Saturday, September 24, 2011

Tree Ogham

The constant in Celtic tradition accepted by all the scholars is a deep reverence for nature, specifically the trees. Like the native people of the Americas, the Druids viewed the world holistically, seeing the connection between all things. There was an intrinsic understanding of the link between the physical/outer world and the spiritual/inner world.

Most of the Celtic myths we have with us in practice have evolved over time. Many have been interpreted into the modern Neo-pagan traditions based on the book The White Goddess by Robert Graves. The Tree Ogham has roots in Druidic history but is also part of the re-invention tapping into an inherent understanding of the Green World, the mighty trees and an understanding that magic and symbolism are dynamic and evolving constantly.

For the Druid's trees were sacred, an outward symbol of the cosmos manifested here on Earth and beings of great wisdom which held memory. When gathered together in a grove the vibrational field is heightened. The branches of each tree reaching up towards the heavens with deeply connected roots spiraling down into the womb of the earth. Sacred groves were referred to as nemeton, these were ancient sites of worship with very old trees. Many of these sites were cut down by invading Romans and later by the church as a way to dissipate the strength of the Druids and their holy places.

Regrettably humans have not learned the great value of our forests and trees, despite several movements throughout the world working diligently to save and restore our woodlands. Instead of the plight of Roman invaders and religious zealot now we face the Corporate entity with its ferocious, greedy appetite for all the natural resources Mother Earth has to offer. As an alternative the Corporation offers us synthetic, mass produced, industry made replicants.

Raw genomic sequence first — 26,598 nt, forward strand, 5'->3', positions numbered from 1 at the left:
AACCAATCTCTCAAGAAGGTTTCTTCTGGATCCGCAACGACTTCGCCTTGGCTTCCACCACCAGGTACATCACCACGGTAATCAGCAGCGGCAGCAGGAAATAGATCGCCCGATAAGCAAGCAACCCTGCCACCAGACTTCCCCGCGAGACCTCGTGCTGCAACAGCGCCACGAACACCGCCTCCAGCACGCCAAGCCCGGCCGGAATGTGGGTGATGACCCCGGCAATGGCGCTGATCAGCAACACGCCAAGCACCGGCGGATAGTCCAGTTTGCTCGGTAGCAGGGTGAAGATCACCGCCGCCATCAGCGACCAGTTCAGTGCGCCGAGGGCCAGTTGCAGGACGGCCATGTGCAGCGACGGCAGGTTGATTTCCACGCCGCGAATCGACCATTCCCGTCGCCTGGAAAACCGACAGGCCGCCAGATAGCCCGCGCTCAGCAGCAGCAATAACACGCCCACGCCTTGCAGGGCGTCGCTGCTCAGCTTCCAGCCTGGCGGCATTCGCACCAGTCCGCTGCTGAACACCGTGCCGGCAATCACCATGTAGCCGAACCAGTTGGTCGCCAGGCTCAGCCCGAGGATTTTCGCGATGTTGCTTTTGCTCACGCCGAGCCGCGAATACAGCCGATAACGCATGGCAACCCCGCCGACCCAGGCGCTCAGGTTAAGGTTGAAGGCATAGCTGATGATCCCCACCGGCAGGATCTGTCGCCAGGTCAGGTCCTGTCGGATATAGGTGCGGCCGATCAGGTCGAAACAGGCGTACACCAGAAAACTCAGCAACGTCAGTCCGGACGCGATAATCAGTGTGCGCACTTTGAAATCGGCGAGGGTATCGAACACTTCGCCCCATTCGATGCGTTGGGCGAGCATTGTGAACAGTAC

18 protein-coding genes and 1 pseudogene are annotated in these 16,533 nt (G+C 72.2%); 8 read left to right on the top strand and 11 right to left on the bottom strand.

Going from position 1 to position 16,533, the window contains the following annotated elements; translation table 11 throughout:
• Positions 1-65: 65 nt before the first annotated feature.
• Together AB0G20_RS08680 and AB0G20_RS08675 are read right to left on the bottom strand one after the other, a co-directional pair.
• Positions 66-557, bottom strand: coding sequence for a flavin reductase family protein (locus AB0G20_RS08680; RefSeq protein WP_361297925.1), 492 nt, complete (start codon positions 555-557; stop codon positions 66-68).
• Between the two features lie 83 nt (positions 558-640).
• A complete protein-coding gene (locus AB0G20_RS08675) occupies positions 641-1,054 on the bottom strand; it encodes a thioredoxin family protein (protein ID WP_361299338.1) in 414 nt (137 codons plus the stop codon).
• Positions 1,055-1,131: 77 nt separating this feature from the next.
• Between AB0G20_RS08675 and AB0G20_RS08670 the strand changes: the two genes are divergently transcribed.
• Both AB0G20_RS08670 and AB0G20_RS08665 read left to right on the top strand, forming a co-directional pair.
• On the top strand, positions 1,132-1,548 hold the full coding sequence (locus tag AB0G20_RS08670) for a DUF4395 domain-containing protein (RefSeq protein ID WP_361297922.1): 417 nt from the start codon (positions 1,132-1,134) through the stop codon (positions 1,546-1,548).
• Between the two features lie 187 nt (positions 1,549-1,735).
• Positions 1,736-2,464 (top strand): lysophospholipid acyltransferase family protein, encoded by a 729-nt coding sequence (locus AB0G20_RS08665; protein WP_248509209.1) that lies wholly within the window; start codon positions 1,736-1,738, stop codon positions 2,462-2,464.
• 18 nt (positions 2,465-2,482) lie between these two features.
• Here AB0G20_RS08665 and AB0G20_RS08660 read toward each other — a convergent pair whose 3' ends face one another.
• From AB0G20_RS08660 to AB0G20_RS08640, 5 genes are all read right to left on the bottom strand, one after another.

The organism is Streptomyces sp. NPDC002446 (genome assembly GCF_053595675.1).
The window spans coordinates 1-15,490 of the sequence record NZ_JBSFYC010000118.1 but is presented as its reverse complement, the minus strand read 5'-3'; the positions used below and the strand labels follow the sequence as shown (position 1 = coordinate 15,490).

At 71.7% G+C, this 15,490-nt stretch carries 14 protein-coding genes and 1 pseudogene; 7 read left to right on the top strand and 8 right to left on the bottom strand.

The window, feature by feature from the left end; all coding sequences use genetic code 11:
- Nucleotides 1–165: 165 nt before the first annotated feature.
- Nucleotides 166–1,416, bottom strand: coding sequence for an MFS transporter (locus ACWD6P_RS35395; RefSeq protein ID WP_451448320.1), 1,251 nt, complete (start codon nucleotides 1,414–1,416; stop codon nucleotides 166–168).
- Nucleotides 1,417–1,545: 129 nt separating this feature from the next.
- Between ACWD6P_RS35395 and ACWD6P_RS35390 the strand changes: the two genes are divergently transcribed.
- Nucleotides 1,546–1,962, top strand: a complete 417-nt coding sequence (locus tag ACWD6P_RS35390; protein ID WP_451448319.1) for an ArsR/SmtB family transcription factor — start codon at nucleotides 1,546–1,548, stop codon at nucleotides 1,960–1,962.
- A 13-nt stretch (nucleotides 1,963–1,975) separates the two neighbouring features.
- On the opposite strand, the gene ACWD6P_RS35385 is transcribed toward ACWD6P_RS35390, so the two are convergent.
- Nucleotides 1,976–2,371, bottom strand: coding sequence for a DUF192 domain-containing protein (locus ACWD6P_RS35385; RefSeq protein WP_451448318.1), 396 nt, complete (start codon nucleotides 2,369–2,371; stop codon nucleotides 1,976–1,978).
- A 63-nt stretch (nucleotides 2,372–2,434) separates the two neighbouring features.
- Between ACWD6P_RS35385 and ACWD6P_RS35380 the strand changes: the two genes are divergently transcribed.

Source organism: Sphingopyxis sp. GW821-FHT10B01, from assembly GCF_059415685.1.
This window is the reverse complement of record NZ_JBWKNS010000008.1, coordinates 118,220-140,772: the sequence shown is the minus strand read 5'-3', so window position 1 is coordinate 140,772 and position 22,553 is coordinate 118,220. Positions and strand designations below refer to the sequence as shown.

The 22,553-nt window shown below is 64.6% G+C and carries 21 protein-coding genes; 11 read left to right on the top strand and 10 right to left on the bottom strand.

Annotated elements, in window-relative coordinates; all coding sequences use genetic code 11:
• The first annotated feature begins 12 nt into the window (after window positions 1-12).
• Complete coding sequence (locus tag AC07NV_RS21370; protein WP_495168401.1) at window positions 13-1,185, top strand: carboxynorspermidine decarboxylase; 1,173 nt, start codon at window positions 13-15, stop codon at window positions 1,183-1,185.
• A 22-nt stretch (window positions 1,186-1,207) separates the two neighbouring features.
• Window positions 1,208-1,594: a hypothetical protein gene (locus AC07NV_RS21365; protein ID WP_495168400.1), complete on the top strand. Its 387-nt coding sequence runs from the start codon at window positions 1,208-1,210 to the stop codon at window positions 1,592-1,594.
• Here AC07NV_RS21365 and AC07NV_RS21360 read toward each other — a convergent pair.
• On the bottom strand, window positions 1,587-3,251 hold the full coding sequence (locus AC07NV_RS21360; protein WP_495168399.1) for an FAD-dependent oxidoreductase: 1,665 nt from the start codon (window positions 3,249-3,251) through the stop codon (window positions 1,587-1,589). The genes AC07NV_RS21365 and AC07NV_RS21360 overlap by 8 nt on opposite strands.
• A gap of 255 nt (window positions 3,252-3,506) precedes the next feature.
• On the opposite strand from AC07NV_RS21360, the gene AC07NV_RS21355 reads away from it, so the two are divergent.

As my continued contribution to the greening of consciousness I've created a new, ongoing series, based on the Tree Ogham, handmade with intention, respect, tinctures, infusions and the vitality of nature. They are great draughts of wisdom from the Green World, magical elixirs meant to connect each of us to the verdant entities yearning to share their knowledge and heighten our inner and outer awareness.

Let us begin with defining a few words and setting the stage. The word Ogham or Ogam is an ancient script developed most likely by the bards of Ireland in search for a sacred form of communication. Ogham script is seen as a line with smaller intersecting lines and notches most often carved into standing stones. Sometimes these lines could be found carved on trees and there are also individual characters with reference to specific trees. Ogham is also a form of linguistic communication that was used by "heroes, champions, bards, and druids"1 which most likely predates the script and alphabet. Steve Blamires, author of Celtic Tree Mysteries: Secret of the Ogham suggests that the Ogham language was not a spoken word but developed as an inner form of communication between us and the trees, or our own higher self.

The Celtic Tree Calendar is one of the Neo-pagan traditions mentioned at the start of this post. For the Druids our modern system of compartmentalizing time did not exist. They were deeply, spiritual beings living very much in the here and now, time was fluid and cyclical tuned into planetary movement. Even the Wheel of the Earth with its eight holy days stems from Celtic revivalists.

The Book of Ballymote has two Tree Alphabet lists both beginning with the letter B for Birch, one consisting of twenty four letters and trees and the other with twenty six. The Steve Blamires book lists twenty trees to begin practical magic work. This is the main book I am using for my inspiration as it is the one that feels most grounded and balanced.

Below is a list of the twenty totems within this Basic Tree Ogham, keep in mind that not all are trees, but plants found within the Celtic forest:


1 Celtic Tree Mysteries: Secret of the Ogham, Steve Blamires, 1987 Llewelyn Publishing
Images: Divinus and Graphic Tree on parchment by Greg Spalenka.

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